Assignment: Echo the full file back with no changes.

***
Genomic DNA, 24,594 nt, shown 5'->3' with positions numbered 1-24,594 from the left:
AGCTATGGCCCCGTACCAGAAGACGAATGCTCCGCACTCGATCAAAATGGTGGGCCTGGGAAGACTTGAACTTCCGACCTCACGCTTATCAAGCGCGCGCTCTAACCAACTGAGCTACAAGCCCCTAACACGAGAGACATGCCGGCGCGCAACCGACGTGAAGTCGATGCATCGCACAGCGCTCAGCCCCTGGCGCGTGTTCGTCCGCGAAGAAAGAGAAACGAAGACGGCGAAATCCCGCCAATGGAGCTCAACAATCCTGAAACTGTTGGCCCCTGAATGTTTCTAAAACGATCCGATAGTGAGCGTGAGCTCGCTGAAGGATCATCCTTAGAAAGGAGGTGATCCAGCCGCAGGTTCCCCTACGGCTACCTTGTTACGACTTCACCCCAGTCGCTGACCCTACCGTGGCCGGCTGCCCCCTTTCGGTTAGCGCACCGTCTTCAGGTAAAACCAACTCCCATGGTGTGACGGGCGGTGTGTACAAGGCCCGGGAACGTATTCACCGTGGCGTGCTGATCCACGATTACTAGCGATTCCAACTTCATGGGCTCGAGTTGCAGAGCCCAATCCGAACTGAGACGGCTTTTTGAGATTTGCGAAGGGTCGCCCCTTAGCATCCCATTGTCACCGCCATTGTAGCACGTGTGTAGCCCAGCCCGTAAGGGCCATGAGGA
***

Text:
Genomic DNA, 24,594 nt, shown 5'->3' with positions numbered 1-24,594 from the left:
AGCTATGGCCCCGTACCAGAAGACGAATGCTCCGCACTCGATCAAAATGGTGGGCCTGGGAAGACTTGAACTTCCGACCTCACGCTTATCAAGCGCGCGCTCTAACCAACTGAGCTACAAGCCCCTAACACGAGAGACATGCCGGCGCGCAACCGACGTGAAGTCGATGCATCGCACAGCGCTCAGCCCCTGGCGCGTGTTCGTCCGCGAAGAAAGAGAAACGAAGACGGCGAAATCCCGCCAATGGAGCTCAACAATCCTGAAACTGTTGGCCCCTGAATGTTTCTAAAACGATCCGATAGTGAGCGTGAGCTCGCTGAAGGATCATCCTTAGAAAGGAGGTGATCCAGCCGCAGGTTCCCCTACGGCTACCTTGTTACGACTTCACCCCAGTCGCTGACCCTACCGTGGCCGGCTGCCCCCTTTCGGTTAGCGCACCGTCTTCAGGTAAAACCAACTCCCATGGTGTGACGGGCGGTGTGTACAAGGCCCGGGAACGTATTCACCGTGGCGTGCTGATCCACGATTACTAGCGATTCCAACTTCATGGGCTCGAGTTGCAGAGCCCAATCCGAACTGAGACGGCTTTTTGAGATTTGCGAAGGGTCGCCCCTTAGCATCCCATTGTCACCGCCATTGTAGCACGTGTGTAGCCCAGCCCGTAAGGGCCATGAGGA